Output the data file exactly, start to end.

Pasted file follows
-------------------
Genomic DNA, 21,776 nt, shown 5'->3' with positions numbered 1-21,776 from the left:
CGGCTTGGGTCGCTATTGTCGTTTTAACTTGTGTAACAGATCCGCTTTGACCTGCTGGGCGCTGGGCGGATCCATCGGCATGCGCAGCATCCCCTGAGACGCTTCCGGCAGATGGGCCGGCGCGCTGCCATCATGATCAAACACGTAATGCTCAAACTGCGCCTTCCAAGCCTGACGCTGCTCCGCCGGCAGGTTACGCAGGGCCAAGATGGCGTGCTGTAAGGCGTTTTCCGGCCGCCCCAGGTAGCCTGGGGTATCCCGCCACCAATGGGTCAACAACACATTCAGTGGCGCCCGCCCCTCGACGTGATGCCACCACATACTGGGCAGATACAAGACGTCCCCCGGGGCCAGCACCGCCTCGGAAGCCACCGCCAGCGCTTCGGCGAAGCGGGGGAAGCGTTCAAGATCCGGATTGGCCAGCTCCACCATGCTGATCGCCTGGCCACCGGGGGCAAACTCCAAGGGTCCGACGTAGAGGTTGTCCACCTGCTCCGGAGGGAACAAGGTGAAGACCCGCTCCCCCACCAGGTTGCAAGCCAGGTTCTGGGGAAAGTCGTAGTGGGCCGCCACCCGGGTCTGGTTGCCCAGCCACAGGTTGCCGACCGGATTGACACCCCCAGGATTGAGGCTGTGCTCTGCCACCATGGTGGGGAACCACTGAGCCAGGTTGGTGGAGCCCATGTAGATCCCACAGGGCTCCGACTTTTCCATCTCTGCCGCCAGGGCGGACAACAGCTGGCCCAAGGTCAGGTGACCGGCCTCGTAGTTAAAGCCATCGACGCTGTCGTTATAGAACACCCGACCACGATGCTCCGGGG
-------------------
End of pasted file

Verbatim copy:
Genomic DNA, 21,776 nt, shown 5'->3' with positions numbered 1-21,776 from the left:
CGGCTTGGGTCGCTATTGTCGTTTTAACTTGTGTAACAGATCCGCTTTGACCTGCTGGGCGCTGGGCGGATCCATCGGCATGCGCAGCATCCCCTGAGACGCTTCCGGCAGATGGGCCGGCGCGCTGCCATCATGATCAAACACGTAATGCTCAAACTGCGCCTTCCAAGCCTGACGCTGCTCCGCCGGCAGGTTACGCAGGGCCAAGATGGCGTGCTGTAAGGCGTTTTCCGGCCGCCCCAGGTAGCCTGGGGTATCCCGCCACCAATGGGTCAACAACACATTCAGTGGCGCCCGCCCCTCGACGTGATGCCACCACATACTGGGCAGATACAAGACGTCCCCCGGGGCCAGCACCGCCTCGGAAGCCACCGCCAGCGCTTCGGCGAAGCGGGGGAAGCGTTCAAGATCCGGATTGGCCAGCTCCACCATGCTGATCGCCTGGCCACCGGGGGCAAACTCCAAGGGTCCGACGTAGAGGTTGTCCACCTGCTCCGGAGGGAACAAGGTGAAGACCCGCTCCCCCACCAGGTTGCAAGCCAGGTTCTGGGGAAAGTCGTAGTGGGCCGCCACCCGGGTCTGGTTGCCCAGCCACAGGTTGCCGACCGGATTGACACCCCCAGGATTGAGGCTGTGCTCTGCCACCATGGTGGGGAACCACTGAGCCAGGTTGGTGGAGCCCATGTAGATCCCACAGGGCTCCGACTTTTCCATCTCTGCCGCCAGGGCGGACAACAGCTGGCCCAAGGTCAGGTGACCGGCCTCGTAGTTAAAGCCATCGACGCTGTCGTTATAGAACACCCGACCACGATGCTCCGGGG